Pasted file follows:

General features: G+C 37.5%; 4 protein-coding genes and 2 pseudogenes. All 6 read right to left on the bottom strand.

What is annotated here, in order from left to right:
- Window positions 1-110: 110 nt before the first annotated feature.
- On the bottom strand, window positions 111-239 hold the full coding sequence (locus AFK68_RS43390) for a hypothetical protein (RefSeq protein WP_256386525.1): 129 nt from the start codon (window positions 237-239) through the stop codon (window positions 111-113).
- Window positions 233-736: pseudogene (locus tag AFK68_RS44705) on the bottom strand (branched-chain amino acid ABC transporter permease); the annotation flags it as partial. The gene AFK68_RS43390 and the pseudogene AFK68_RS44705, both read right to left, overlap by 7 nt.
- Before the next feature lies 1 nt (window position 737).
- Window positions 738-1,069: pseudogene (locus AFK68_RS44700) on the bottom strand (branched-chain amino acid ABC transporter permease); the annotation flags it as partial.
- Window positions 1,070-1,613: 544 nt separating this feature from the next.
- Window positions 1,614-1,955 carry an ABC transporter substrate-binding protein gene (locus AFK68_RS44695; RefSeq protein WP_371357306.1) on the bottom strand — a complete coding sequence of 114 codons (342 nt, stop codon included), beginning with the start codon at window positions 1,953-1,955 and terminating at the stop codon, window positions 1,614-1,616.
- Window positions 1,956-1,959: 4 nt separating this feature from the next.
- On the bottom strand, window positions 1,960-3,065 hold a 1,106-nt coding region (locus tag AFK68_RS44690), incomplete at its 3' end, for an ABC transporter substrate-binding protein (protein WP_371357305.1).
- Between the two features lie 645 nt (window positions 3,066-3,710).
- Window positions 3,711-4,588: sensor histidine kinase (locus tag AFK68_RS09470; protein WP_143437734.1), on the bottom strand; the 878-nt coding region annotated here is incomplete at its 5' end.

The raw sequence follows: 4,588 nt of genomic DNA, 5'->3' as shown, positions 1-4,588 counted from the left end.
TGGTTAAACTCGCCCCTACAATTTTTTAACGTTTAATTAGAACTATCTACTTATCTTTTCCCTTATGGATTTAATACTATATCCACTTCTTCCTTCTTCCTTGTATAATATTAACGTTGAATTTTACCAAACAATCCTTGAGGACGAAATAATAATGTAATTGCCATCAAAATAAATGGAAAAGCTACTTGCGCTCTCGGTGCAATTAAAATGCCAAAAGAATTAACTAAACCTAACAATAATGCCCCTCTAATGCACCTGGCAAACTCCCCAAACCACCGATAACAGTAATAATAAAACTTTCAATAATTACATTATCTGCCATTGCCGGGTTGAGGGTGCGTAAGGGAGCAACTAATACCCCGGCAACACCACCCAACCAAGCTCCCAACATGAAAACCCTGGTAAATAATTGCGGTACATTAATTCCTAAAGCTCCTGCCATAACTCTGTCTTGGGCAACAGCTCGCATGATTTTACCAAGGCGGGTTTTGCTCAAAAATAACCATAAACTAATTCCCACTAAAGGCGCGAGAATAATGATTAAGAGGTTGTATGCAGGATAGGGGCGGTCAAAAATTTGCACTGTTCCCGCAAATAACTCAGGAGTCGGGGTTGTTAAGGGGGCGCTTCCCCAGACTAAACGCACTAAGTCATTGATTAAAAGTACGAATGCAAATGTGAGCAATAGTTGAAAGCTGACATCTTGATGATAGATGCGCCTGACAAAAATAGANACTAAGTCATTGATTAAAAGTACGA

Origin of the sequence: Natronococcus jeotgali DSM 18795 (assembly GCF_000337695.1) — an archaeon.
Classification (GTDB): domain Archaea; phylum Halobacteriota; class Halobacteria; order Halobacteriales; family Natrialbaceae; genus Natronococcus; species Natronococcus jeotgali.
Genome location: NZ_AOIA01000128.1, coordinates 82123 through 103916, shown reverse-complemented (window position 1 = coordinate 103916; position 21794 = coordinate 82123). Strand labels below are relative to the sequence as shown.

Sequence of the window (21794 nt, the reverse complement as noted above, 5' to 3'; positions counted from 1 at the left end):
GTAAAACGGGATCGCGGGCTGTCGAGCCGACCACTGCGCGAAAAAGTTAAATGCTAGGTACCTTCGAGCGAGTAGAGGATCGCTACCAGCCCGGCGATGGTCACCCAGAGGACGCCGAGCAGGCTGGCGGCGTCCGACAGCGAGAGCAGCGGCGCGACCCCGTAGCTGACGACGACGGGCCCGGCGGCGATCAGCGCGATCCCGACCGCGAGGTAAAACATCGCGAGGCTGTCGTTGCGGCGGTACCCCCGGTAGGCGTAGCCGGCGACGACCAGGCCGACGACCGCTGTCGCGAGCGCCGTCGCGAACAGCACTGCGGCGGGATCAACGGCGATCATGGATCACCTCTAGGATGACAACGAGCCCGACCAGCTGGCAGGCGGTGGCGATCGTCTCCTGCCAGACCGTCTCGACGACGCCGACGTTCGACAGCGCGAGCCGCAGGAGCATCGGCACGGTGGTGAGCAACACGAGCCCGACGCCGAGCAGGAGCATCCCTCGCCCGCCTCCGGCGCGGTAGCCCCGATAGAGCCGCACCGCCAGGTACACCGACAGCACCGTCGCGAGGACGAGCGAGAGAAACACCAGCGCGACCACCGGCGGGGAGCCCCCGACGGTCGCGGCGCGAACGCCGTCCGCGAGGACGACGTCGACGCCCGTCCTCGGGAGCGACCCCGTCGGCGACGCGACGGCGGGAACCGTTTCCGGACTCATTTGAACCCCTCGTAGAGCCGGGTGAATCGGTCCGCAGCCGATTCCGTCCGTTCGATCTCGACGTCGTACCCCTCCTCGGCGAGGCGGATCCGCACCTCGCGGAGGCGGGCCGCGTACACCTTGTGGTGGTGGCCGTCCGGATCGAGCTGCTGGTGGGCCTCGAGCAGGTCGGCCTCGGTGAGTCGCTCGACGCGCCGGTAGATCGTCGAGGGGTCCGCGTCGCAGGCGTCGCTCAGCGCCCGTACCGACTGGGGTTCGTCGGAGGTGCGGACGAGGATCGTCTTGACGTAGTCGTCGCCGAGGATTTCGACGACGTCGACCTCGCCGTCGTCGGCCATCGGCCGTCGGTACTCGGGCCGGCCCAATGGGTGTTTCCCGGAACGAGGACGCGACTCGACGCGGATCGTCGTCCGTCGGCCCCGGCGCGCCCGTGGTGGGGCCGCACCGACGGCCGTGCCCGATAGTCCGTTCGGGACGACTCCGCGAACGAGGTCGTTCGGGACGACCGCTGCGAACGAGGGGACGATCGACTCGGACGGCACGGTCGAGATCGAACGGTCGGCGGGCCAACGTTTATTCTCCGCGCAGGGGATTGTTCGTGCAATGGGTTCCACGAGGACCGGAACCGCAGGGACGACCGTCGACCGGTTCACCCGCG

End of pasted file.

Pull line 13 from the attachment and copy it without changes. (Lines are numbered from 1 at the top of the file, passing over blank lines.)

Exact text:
- Window positions 3,711-4,588: sensor histidine kinase (locus tag AFK68_RS09470; protein WP_143437734.1), on the bottom strand; the 878-nt coding region annotated here is incomplete at its 5' end.